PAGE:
Study Shows Meditation Offers Visual Memory Benefits
has been practiced for centuries, as a way to calm the soul and bring
about inner peace. According to a new study in Psychological Science,
a journal of the Association for Psychological Science, there is now
evidence that a specific method of meditation may temporarily boost
our visuospatial abilities (for example, the ability to retain an
image in visual memory for a long time). That is, the meditation allows
practitioners to access a heightened state of visual-spatial awareness
that lasts for a limited period of time.
when we see something, it is kept in our visual short-term memory
for only a brief amount of time (images will begin to fade in a
matter of seconds). However, there have been reports of Buddhist
monks who have exceptional imagery skills and are able to maintain
complex images in their visual short-term memory for minutes, and
sometimes even hours. Led by psychologist Maria Kozhevnikov of George
Mason University, a team of researchers investigated the effects
of different styles of Buddhist meditation on visuospatial skills.
researchers focused on two styles of meditation: Deity Yoga (DY)
and Open Presence (OP). During DY meditation, the practitioner focuses
intently on an image of deity and his or her entourage. This requires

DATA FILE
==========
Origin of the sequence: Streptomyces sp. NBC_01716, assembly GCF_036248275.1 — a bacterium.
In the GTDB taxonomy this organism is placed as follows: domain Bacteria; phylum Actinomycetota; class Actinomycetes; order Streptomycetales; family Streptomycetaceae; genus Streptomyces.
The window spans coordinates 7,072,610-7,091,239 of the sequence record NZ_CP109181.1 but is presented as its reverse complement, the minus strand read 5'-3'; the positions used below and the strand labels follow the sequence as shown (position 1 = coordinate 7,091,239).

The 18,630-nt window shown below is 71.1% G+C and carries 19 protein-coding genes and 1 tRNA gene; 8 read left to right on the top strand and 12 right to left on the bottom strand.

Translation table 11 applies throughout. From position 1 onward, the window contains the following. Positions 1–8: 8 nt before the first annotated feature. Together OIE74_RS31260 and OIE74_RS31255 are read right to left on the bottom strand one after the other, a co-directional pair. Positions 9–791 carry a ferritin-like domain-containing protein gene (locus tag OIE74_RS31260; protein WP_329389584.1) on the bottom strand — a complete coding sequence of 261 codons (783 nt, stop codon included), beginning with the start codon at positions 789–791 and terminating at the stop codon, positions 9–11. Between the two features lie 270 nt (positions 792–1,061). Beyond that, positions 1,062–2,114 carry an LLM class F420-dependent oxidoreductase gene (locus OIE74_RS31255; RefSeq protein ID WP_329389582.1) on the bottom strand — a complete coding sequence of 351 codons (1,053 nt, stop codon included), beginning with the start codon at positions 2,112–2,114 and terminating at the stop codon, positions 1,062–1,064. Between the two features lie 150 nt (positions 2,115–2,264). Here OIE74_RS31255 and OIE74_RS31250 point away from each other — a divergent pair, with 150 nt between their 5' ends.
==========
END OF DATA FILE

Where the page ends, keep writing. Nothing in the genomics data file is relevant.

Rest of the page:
coming up with an immensely detailed, three-dimensional image of
the deity, and also focusing on the deity's emotions and environment.
In contrast, practitioners of OP meditation believe that pure awareness
cannot be achieved by focusing on a specific image and therefore,
they attempt to evenly distribute their attention while meditating,
without dwelling on or analyzing any experiences, images, or thoughts
that may arise.
these experiments, experienced DY or OP meditation practitioners
along with nonmeditators participated in two types of visuospatial
tasks, testing mental rotation abilities (e.g., being able to mentally
rotate a 3-D structure) and visual memory (e.g., being shown an
image, retaining it in memory and then having to identify it among
a number of other, related images). All of the participants completed
the tasks, meditators meditated for 20 minutes, while others rested
or performed non-meditative activities, and then completed a second
round of the tasks.
results revealed that all of the participants performed similarly
on the initial set of tests, suggesting that meditation does not
result in an overall, long-lasting improvement of visuospatial abilities.
However, following the meditation period, practitioners of the DY
style of meditation showed a dramatic improvement on both the mental
rotation task and the visual memory task compared to OP practitioners
and controls. These results indicate that DY meditation allows practitioners
to access greater levels of visuospatial memory resources, compared
to when they are not meditating. The authors state that this finding
"has many implications for therapy, treatment of memory loss,
and mental training." Although, they conclude, future studies
will need to examine if these results are specific to DY meditation,
or if these effects can also occur using other visual meditation
more information about this study, please contact: Maria Kozhevnikov
Science is ranked among the top 10 general psychology journals for
impact by the Institute for Scientific Information.
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